The results of this study demonstrate that small LDL particles are independently correlated with stroke outcomes. LDL particle size is thus a potential biomarker for the prognosis of atherothrombotic stroke.
low-density-lipoprotein particle size; lipoprotein; stroke severity; stroke outcome; atherosclerosis
Paraneoplastic limbic encephalitis (PLE) is a rare syndrome characterized by memory impairment, symptoms of hypothalamic dysfunction, and seizures. It commonly precedes the diagnosis of cancer. Small-cell lung cancer is the neoplasm that is most frequently reported as the etiology underlying PLE.
This report describes a male patient who presented with neurologic symptoms consistent with anterograde amnesia, apathy, and disorientation. MRI revealed diffuse hyperintensities located predominantly in the medial bitemporal lobes, basal ganglia, frontal lobes, and leptomeninges on fluid attenuated inversion recovery images, suggesting PLE. Study of the primary tumor revealed squamous cell carcinoma of the lung. The patient was treated with neoadjuvant chemotherapy followed by surgery and adjuvant chemoradiotherapy, which resulted in his neurologic symptoms gradually improving.
PLE might be a rare debut of squamous cell carcinoma of the lung. Treatment of the primary tumor may improve the neurologic symptoms.
lung cancer; squamous cell carcinoma; paraneoplastic syndrome; limbic encephalitis
Classical multiple sclerosis (MS) treatments using first-line injectable drugs, although widely applied, remain a major concern in terms of therapeutic adherence and efficacy. New oral drugs recently approved for MS treatment represent significant advances in therapy. The oral route of administration clearly promotes patient satisfaction and increases therapeutic compliance. However, these drugs may also have safety and tolerability issues, and a thorough analysis of the risks and benefits is required. Three oral drugs have been approved by regulatory agencies for MS treatment: fingolimod, teriflunomide, and dimethyl fumarate. This article reviews the mechanisms of action, safety, and efficacy of these drugs and two other drugs that have yielded positive results in phase III trials: cladribine and laquinimod.
multiple sclerosis; oral drug; clinical trial; treatment
Mutations in the gene encoding periaxin (PRX) are known to cause autosomal recessive Dejerine-Sottas neuropathy (DSN) or Charcot-Marie-Tooth disease type 4F. However, there have been no reports describing Korean patients with these mutations.
We examined a Korean DSN patient with an early-onset, slowly progressive, demyelinating neuropathy with prominent sensory involvement. Whole-exome sequencing and subsequent capillary sequencing revealed novel compound heterozygous nonsense mutations (p.R392X and p.R679X) in PRX. One mutation was transmitted from each of the patient's parents. No unaffected family member had both mutations, and the mutations were not found in healthy controls.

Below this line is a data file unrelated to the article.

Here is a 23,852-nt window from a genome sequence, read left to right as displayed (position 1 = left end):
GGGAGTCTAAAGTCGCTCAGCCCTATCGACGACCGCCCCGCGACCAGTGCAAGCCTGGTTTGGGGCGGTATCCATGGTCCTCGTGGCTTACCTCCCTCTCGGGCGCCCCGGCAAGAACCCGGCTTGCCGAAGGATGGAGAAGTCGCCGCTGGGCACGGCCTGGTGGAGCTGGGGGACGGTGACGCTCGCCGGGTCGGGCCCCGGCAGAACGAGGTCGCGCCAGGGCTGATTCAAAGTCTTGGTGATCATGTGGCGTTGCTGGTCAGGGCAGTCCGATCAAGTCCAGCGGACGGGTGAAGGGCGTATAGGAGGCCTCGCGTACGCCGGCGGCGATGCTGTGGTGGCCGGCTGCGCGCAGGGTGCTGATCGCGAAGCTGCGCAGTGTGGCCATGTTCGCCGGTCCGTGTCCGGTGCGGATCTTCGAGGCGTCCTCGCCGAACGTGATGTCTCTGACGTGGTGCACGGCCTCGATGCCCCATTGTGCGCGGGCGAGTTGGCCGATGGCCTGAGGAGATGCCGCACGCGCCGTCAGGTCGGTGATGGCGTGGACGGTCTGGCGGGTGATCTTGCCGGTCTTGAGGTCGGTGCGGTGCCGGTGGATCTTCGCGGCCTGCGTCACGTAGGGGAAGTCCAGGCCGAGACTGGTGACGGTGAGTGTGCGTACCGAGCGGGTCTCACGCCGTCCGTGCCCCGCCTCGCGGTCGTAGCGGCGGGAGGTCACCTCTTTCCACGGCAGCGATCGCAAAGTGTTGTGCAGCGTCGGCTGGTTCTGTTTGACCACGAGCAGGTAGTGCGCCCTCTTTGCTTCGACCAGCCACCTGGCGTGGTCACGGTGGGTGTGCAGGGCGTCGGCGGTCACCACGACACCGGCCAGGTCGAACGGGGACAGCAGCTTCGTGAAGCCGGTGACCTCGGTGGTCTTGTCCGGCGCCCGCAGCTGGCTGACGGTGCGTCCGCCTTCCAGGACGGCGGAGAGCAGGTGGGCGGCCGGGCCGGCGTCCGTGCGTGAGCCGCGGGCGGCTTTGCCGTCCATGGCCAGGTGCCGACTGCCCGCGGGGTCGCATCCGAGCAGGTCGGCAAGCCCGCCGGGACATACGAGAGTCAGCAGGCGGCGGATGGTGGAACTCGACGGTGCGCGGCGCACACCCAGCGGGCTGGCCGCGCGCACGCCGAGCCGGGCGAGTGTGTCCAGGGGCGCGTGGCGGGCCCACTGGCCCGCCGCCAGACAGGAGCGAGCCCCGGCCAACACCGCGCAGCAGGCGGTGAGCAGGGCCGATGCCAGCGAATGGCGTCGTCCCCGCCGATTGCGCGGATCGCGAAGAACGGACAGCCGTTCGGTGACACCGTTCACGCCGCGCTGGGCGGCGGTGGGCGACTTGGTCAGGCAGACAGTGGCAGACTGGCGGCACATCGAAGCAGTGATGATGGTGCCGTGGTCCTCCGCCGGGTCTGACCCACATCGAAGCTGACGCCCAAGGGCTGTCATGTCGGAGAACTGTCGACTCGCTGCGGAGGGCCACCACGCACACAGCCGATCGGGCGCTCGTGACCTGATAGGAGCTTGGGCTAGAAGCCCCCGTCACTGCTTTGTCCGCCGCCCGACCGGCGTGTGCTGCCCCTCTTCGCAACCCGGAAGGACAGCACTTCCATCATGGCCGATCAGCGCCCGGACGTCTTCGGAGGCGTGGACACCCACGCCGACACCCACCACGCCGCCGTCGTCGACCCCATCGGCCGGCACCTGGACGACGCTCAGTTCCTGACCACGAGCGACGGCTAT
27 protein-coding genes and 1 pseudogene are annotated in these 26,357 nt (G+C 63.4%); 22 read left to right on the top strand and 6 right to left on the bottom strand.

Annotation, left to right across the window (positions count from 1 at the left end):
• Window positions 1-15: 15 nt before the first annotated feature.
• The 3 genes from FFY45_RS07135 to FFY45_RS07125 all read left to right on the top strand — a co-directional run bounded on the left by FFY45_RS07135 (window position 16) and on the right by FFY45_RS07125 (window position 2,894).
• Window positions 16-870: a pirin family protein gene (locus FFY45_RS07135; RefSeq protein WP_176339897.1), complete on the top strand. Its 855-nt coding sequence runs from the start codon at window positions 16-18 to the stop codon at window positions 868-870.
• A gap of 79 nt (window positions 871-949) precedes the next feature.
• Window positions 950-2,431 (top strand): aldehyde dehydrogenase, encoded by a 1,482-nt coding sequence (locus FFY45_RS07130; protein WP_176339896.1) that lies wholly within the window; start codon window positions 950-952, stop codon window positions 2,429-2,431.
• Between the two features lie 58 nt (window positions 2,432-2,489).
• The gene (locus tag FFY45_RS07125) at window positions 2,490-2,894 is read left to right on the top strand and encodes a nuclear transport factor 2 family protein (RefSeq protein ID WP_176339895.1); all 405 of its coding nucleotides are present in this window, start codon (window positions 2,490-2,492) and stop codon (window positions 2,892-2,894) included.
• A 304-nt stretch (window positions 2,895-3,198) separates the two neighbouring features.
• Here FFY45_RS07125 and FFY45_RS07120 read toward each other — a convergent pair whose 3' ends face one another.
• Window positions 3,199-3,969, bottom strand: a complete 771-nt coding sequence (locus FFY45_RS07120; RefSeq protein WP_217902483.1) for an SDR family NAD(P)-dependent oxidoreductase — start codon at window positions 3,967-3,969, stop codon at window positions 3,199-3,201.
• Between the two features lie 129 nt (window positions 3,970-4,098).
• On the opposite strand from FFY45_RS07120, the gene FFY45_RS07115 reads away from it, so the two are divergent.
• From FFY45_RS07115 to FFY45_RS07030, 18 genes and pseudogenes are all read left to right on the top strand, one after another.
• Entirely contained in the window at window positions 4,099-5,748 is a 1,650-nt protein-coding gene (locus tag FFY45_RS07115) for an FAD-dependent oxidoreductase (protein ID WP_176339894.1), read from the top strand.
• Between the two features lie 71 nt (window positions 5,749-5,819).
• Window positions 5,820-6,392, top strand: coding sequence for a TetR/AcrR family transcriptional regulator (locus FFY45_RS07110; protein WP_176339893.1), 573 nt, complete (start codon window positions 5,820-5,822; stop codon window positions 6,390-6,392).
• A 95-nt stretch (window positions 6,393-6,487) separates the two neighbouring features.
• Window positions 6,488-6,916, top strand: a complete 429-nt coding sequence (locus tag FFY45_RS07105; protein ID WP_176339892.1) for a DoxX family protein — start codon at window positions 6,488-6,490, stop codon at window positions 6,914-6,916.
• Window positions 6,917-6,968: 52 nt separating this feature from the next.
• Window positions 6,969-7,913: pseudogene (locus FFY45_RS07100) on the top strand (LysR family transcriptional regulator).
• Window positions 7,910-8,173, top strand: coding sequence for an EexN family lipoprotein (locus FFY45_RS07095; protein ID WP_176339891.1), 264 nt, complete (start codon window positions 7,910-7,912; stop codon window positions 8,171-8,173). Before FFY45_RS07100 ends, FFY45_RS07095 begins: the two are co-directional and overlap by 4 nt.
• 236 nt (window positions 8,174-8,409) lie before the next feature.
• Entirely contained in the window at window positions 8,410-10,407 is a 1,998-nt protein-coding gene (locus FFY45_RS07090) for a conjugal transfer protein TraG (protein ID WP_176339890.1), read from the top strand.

We believe that these novel compound heterozygous nonsense mutations are the underlying cause of DSN. The clinical, electrophysiologic, and pathologic phenotypes in this family were similar to those described previously for patients with PRX mutations. We have identified the first PRX mutation in a Korean patient with DSN.
Dejerine-Sottas neuropathy; Charcot-Marie-Tooth disease; periaxin; whole-exome sequencing; peripheral nerve
Central core disease (CCD) is a congenital myopathy characterized by distinctive cores in muscle fibers. Mutations in the gene encoding ryanodine receptor 1 (RYR1) have been identified in most CCD patients.
Two unrelated patients presented with slowly progressive or nonprogressive proximal muscle weakness since childhood. Their family history revealed some members with the same clinical problem. Histological analysis of muscle biopsy samples revealed numerous peripheral cores in the muscle fibers. RYR1 sequence analysis disclosed a novel mutation in exon 101 (c.14590T>C) and confirmed a previously reported mutation in exon 102 (c.14678G>A).
We report herein two families with CCD in whom missense mutations at the C-terminal of RYR1 were identified. Although it has been accepted that such mutations are usually associated with a severe clinical phenotype and clearly demarcated central cores, our patients exhibited a mild clinical phenotype without facial muscle involvement and skeletal deformities, and atypical cores in their muscle biopsy specimens.
central core disease; ryanodine receptor 1; RYR1; core myopathy
Homocysteine (Hcy) is a sulfur-containing amino acid that is generated during methionine metabolism. It has a physiologic role in DNA metabolism via methylation, a process governed by the presentation of folate, and vitamins B6 and B12. Physiologic Hcy levels are determined primarily by dietary intake and vitamin status. Elevated plasma levels of Hcy (eHcy) can be caused by deficiency of either vitamin B12 or folate, or a combination thereof. Certain genetic factors also cause eHcy, such as C667T substitution of the gene encoding methylenetetrahydrofolate reductase. eHcy has been observed in several medical conditions, such as cardiovascular disorders, atherosclerosis, myocardial infarction, stroke, minimal cognitive impairment, dementia, Parkinson's disease, multiple sclerosis, epilepsy, and eclampsia. There is evidence from laboratory and clinical studies that Hcy, and especially eHcy, exerts direct toxic effects on both the vascular and nervous systems. This article provides a review of the current literature on the possible roles of eHcy relevant to various neurologic disorders.